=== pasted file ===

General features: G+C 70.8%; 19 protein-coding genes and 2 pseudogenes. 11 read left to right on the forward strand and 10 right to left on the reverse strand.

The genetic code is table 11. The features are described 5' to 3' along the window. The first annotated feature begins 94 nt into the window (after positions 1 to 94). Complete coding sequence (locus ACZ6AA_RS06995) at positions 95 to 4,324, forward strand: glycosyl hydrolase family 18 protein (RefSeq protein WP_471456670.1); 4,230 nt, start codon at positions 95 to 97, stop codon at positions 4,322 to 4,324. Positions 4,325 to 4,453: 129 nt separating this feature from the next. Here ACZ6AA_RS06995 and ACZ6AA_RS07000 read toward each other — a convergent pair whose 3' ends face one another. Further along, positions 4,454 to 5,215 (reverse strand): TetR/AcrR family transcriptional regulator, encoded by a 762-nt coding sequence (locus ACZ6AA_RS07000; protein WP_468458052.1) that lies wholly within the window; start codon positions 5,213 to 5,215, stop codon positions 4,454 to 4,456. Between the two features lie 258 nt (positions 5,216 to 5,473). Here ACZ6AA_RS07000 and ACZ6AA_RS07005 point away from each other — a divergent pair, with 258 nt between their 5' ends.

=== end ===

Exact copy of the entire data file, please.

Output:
General features: G+C 70.8%; 19 protein-coding genes and 2 pseudogenes. 11 read left to right on the forward strand and 10 right to left on the reverse strand.

The genetic code is table 11. The features are described 5' to 3' along the window. The first annotated feature begins 94 nt into the window (after positions 1 to 94). Complete coding sequence (locus ACZ6AA_RS06995) at positions 95 to 4,324, forward strand: glycosyl hydrolase family 18 protein (RefSeq protein WP_471456670.1); 4,230 nt, start codon at positions 95 to 97, stop codon at positions 4,322 to 4,324. Positions 4,325 to 4,453: 129 nt separating this feature from the next. Here ACZ6AA_RS06995 and ACZ6AA_RS07000 read toward each other — a convergent pair whose 3' ends face one another. Further along, positions 4,454 to 5,215 (reverse strand): TetR/AcrR family transcriptional regulator, encoded by a 762-nt coding sequence (locus ACZ6AA_RS07000; protein WP_468458052.1) that lies wholly within the window; start codon positions 5,213 to 5,215, stop codon positions 4,454 to 4,456. Between the two features lie 258 nt (positions 5,216 to 5,473). Here ACZ6AA_RS07000 and ACZ6AA_RS07005 point away from each other — a divergent pair, with 258 nt between their 5' ends.